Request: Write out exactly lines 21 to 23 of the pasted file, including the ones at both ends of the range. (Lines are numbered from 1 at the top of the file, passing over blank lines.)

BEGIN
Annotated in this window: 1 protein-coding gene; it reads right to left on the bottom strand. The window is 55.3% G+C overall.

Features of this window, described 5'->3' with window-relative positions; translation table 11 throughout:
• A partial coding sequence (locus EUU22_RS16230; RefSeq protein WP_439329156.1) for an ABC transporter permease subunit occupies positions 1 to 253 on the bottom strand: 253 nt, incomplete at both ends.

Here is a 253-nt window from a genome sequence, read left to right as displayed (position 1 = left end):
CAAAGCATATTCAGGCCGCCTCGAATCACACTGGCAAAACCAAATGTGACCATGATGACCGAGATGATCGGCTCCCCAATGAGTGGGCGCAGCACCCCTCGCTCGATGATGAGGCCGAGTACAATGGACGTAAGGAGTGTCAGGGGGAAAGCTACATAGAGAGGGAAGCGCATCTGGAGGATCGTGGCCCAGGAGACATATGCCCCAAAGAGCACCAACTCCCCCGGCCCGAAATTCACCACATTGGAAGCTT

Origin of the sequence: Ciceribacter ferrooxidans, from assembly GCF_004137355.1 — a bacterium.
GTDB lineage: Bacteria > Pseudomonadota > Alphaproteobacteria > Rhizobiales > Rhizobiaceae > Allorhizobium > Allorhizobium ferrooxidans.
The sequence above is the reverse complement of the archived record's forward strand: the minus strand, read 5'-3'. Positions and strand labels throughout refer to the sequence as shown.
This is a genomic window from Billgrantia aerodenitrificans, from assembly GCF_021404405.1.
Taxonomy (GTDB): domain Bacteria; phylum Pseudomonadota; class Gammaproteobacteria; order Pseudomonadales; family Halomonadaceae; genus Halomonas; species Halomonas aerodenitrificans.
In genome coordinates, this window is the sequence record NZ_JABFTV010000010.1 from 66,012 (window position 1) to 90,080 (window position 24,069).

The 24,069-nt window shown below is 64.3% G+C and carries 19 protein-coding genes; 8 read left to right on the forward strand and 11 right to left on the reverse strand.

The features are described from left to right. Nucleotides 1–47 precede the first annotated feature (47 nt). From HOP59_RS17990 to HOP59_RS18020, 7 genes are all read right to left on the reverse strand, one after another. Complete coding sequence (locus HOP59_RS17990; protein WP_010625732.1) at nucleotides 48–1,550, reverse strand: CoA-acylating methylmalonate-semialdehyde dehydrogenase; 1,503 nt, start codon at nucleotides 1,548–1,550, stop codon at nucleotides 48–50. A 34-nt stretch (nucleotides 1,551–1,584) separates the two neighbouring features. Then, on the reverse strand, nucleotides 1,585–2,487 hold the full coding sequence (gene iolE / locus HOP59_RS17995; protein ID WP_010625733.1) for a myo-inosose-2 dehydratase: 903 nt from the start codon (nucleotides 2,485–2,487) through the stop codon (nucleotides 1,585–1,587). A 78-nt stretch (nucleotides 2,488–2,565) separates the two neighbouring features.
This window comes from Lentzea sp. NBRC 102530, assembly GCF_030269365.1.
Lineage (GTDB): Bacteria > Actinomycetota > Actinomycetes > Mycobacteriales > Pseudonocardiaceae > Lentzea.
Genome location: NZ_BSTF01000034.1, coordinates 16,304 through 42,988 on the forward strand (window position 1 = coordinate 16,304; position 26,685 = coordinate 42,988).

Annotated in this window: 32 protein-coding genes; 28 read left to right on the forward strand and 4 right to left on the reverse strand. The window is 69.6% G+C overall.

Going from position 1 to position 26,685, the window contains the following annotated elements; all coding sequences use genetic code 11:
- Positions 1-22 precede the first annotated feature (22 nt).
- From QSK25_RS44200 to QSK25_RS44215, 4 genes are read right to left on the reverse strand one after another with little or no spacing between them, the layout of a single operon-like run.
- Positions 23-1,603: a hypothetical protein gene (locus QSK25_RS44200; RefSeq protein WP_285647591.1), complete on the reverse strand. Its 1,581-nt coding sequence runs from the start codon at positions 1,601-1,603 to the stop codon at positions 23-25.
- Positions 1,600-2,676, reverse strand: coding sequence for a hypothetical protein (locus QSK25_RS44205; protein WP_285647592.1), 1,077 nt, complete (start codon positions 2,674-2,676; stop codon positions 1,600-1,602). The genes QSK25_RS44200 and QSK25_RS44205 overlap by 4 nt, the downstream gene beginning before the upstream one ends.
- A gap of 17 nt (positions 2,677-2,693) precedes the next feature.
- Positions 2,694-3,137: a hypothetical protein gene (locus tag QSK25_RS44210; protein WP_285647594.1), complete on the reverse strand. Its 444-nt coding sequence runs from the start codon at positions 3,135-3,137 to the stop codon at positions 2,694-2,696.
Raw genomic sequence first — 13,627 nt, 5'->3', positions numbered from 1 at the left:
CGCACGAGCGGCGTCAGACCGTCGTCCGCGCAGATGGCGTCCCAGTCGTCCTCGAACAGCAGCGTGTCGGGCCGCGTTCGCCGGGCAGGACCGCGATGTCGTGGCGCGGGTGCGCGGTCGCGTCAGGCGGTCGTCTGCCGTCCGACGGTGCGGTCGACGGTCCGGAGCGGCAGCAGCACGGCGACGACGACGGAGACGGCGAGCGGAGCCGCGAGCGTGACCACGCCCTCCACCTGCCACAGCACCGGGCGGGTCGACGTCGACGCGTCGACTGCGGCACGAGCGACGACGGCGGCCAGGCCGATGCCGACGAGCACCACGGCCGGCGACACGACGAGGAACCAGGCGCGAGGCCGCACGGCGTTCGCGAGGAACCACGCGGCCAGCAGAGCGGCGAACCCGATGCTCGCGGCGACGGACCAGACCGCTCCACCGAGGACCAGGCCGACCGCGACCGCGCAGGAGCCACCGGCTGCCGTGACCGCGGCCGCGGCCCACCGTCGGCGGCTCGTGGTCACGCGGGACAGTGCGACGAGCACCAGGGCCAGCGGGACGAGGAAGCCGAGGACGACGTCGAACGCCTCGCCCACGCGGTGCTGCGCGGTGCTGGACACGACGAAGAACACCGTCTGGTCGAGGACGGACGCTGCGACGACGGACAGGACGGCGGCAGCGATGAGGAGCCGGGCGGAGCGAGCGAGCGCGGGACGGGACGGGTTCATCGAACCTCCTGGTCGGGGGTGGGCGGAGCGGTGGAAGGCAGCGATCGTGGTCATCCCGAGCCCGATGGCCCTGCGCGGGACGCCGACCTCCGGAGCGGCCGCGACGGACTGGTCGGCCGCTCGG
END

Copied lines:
- Positions 23-1,603: a hypothetical protein gene (locus QSK25_RS44200; RefSeq protein WP_285647591.1), complete on the reverse strand. Its 1,581-nt coding sequence runs from the start codon at positions 1,601-1,603 to the stop codon at positions 23-25.
- Positions 1,600-2,676, reverse strand: coding sequence for a hypothetical protein (locus QSK25_RS44205; protein WP_285647592.1), 1,077 nt, complete (start codon positions 2,674-2,676; stop codon positions 1,600-1,602). The genes QSK25_RS44200 and QSK25_RS44205 overlap by 4 nt, the downstream gene beginning before the upstream one ends.
- A gap of 17 nt (positions 2,677-2,693) precedes the next feature.